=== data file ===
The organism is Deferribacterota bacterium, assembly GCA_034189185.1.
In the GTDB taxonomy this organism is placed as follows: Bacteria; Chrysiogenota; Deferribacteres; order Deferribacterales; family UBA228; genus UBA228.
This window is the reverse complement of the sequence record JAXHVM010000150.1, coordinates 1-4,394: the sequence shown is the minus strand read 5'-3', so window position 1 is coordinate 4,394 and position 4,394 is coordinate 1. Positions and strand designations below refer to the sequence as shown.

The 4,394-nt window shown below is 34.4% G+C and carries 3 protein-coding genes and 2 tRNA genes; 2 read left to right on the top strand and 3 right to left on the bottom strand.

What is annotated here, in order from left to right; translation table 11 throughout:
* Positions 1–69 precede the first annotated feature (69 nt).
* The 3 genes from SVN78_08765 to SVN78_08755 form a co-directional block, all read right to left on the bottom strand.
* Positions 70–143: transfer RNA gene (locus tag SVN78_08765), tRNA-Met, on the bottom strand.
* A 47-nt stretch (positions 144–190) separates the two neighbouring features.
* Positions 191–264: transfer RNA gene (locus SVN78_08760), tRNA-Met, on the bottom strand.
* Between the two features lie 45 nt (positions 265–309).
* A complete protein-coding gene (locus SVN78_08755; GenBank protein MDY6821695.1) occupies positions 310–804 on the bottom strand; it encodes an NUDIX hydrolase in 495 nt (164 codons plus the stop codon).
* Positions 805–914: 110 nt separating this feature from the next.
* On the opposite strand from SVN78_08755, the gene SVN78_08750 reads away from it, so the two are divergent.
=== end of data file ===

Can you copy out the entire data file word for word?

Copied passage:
The organism is Deferribacterota bacterium, assembly GCA_034189185.1.
In the GTDB taxonomy this organism is placed as follows: Bacteria; Chrysiogenota; Deferribacteres; order Deferribacterales; family UBA228; genus UBA228.
This window is the reverse complement of the sequence record JAXHVM010000150.1, coordinates 1-4,394: the sequence shown is the minus strand read 5'-3', so window position 1 is coordinate 4,394 and position 4,394 is coordinate 1. Positions and strand designations below refer to the sequence as shown.

The 4,394-nt window shown below is 34.4% G+C and carries 3 protein-coding genes and 2 tRNA genes; 2 read left to right on the top strand and 3 right to left on the bottom strand.

What is annotated here, in order from left to right; translation table 11 throughout:
* Positions 1–69 precede the first annotated feature (69 nt).
* The 3 genes from SVN78_08765 to SVN78_08755 form a co-directional block, all read right to left on the bottom strand.
* Positions 70–143: transfer RNA gene (locus tag SVN78_08765), tRNA-Met, on the bottom strand.
* A 47-nt stretch (positions 144–190) separates the two neighbouring features.
* Positions 191–264: transfer RNA gene (locus SVN78_08760), tRNA-Met, on the bottom strand.
* Between the two features lie 45 nt (positions 265–309).
* A complete protein-coding gene (locus SVN78_08755; GenBank protein MDY6821695.1) occupies positions 310–804 on the bottom strand; it encodes an NUDIX hydrolase in 495 nt (164 codons plus the stop codon).
* Positions 805–914: 110 nt separating this feature from the next.
* On the opposite strand from SVN78_08755, the gene SVN78_08750 reads away from it, so the two are divergent.